Absence makes the heart mushy
Piled on my kitchen table were what appeared to be the crazed pickings from a local car boot sale. A guitar with a missing string, a George Foreman grill that looked like it had witnessed more disasters than hot dinners and a pile of Tshirts emblazoned in shouty capitals.
These weren’t the frenzied spoils of some Sunday-morning bargain hunt. Instead, they were the hallmarks of a young man in transit, as my 21-year-old son, Sam, prepared to return to university recently. All over the country, parents will have spent the last few weeks helping their children prepare for college life away from home, wondering at the way pre-term preparations can feel like a tornado battering through the family home.
In my house, we’re fighting the war on two fronts this year. Not only has Sam just begun a third year at medical school, but next week his 19-year-old brother, Max, just back from a gap year, will become a “fresher”, soon to embark on a course in dentistry.
Much of what’s written about this frantic time of year focuses on the feelings of the parents who are left behind. Fabled “empty nesters”, who spend mournful hours flicking dusters over now uber-tidy bedrooms while simultaneously wondering where all the years have gone.
You are told to expect a sense of loss, desolation, of no longer feeling useful now that the children, once so central to the home, are moving onto the next phase in their lives.
But, whoa there! Just hold the Kleenex for a moment and let me offer some words of consolation from one who has been there and is now doing it again.
When Sam left three years ago, first for a gap year abroad and then to embark on his course of study, I felt terribly disorientated at first. I still had three other children at home: Max, Aaron, now 16, and Sophie, who is 10. But Sam – noisy, ever-smiley Sam – was no longer part of the equation on a daily basis. And it felt rather odd.
The run-up to his departure was all consuming. Buying new duvet covers, sheets, lamps, anything to make his room in a hall of residence look homely. Meanwhile (being the typical Jewish mother), I made batches of freezer meals for one, such as shepherd’s pie and spag bol, to make sure he wouldn’t starve.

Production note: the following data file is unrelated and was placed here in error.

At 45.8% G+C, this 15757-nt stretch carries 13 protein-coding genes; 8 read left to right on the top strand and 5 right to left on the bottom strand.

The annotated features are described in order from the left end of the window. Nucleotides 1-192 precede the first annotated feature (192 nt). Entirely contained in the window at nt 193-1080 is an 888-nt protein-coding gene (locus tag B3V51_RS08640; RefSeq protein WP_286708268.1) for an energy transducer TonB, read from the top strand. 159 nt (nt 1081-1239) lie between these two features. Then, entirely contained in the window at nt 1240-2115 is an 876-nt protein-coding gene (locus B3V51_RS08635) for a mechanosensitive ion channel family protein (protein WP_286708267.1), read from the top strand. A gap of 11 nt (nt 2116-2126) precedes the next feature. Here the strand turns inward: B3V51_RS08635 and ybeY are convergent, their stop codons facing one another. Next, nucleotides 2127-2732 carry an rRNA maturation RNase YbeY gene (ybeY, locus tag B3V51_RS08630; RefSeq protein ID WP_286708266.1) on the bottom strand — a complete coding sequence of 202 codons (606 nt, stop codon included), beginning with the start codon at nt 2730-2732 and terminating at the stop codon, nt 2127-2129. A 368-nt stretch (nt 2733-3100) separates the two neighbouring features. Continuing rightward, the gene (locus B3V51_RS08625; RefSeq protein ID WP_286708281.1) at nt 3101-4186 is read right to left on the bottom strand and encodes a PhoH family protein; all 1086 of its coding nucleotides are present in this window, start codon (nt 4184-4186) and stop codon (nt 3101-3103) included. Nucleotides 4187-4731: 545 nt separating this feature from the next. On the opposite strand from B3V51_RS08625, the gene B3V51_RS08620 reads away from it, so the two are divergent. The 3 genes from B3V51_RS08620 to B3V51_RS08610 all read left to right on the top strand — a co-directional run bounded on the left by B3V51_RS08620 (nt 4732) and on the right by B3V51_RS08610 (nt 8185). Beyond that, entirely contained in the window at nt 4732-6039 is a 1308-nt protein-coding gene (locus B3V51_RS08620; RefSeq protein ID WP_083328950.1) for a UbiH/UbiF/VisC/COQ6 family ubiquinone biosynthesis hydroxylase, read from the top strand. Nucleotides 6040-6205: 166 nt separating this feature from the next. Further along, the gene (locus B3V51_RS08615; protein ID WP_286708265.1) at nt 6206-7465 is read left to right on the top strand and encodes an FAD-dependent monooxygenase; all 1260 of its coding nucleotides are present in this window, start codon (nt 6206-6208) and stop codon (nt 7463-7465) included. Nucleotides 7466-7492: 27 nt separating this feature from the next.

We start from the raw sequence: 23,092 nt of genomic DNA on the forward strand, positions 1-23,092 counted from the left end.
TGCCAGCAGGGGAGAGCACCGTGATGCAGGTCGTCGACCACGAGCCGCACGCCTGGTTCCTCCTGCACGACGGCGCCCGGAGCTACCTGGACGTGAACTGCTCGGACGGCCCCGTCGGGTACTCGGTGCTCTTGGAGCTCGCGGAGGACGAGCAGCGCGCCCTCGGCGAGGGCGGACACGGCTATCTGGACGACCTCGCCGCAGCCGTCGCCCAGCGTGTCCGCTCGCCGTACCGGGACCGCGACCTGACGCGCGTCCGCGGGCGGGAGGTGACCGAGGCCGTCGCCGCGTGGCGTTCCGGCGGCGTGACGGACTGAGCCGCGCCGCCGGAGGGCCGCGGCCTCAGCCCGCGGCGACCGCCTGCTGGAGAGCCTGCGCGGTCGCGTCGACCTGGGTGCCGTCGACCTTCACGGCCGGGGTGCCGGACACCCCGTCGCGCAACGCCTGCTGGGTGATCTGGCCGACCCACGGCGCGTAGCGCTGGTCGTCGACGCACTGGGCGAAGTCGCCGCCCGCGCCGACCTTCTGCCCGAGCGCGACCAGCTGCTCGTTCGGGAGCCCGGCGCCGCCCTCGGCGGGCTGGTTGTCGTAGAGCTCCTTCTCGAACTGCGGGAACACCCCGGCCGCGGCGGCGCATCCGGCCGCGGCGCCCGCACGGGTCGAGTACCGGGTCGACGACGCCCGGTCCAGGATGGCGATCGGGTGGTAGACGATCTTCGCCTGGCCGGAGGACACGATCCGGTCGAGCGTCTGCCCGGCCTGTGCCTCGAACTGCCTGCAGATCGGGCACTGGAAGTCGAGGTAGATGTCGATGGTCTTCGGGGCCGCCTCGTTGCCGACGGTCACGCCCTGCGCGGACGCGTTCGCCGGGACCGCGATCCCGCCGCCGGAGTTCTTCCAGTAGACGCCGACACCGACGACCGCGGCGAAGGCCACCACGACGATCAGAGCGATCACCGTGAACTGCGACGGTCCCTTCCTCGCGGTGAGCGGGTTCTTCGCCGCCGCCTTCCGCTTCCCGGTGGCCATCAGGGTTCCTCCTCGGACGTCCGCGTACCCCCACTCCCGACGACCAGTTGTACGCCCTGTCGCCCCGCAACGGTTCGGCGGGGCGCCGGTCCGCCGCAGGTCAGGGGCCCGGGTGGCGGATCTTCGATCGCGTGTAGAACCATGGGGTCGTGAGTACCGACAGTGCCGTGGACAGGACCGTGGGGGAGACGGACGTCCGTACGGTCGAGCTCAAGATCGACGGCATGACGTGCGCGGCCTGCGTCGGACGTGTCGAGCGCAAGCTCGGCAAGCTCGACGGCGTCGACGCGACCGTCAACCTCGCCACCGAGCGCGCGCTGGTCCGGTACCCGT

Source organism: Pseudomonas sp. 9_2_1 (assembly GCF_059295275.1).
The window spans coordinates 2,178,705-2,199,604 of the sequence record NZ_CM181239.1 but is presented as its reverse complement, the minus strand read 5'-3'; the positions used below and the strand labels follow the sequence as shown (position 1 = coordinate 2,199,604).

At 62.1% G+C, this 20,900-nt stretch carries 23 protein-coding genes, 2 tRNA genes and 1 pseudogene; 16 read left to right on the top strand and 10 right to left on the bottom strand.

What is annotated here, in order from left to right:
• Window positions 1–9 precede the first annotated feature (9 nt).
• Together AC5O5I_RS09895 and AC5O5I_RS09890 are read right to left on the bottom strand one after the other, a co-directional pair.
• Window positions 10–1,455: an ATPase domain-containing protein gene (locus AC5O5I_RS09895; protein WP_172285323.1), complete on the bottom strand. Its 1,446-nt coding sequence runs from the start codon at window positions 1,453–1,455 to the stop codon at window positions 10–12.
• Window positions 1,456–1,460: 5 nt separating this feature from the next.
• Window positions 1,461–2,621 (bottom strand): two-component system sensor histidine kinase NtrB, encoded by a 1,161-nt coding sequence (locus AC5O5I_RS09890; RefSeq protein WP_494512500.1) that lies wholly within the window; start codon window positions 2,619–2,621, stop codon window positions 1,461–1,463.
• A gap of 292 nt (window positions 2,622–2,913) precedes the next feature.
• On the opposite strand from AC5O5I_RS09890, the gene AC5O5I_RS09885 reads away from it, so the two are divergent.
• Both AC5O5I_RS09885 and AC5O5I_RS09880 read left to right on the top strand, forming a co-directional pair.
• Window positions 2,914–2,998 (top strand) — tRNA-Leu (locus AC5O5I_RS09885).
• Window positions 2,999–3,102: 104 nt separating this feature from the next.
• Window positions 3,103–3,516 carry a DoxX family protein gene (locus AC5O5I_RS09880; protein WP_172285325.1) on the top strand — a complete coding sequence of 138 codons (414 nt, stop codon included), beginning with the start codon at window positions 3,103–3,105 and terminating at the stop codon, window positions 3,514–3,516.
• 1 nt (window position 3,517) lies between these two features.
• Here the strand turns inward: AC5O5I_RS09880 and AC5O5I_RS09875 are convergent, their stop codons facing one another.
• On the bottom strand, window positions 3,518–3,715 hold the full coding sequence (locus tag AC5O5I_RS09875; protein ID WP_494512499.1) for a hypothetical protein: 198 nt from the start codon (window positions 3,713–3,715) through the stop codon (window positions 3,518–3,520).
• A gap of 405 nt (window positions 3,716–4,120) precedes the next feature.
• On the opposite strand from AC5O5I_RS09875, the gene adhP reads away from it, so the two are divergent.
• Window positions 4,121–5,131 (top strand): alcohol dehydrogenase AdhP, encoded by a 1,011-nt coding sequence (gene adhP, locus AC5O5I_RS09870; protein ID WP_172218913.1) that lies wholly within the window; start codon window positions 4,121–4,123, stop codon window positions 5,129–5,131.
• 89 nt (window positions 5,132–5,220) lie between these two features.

Waving him off before term started, images of his first day at school flashed through my mind. When did all this happen? Truly, I felt a little lost.
It didn’t last long. From the very beginning, Sam phoned, texted or emailed most days. Either he just wanted to share what he’d been up to or he’d call me from Tesco, asking which pasta to buy. (No surprise that a 2012 survey by Sainsbury’s found that one in three teenagers arriving for their higher education are unable to even boil an egg.)
Meanwhile, he’d spontaneously decide to come home if lectures had been cancelled or a friend was driving back for the weekend. Emotional relativism meant that home was no longer about nagging parents and bickering siblings. It was about, well, home.
All very lovely, you might think. But in an inverse of Parkinson’s Law – where work expands to fill compound the relationship you have with them.
Our 19-year-old, Max, has always been far more low key than his brother. His was always a quiet presence in the house. But once he left for his gap year, we arranged to speak every Friday morning and the intervening days were punctuated by text and WhatsApp messages. Suddenly I had more idea what was going on in his life than ever before.
Since leaving home, both boys make far more fuss of me than they have ever done before – from special occasions such as birthdays to a greater interest in what I’ve been doing at work. A case, perhaps, of absence making the heart grow fonder, and even slightly more mushy too.
So don’t feel disheartened as your children pack up to leave. Believe me, although they will soon be gone, you will remain on speed dial.
‘It’s a jar opener, Sam. You know what a jar is?’ Angela Epstein assists her son with the packing for his return to university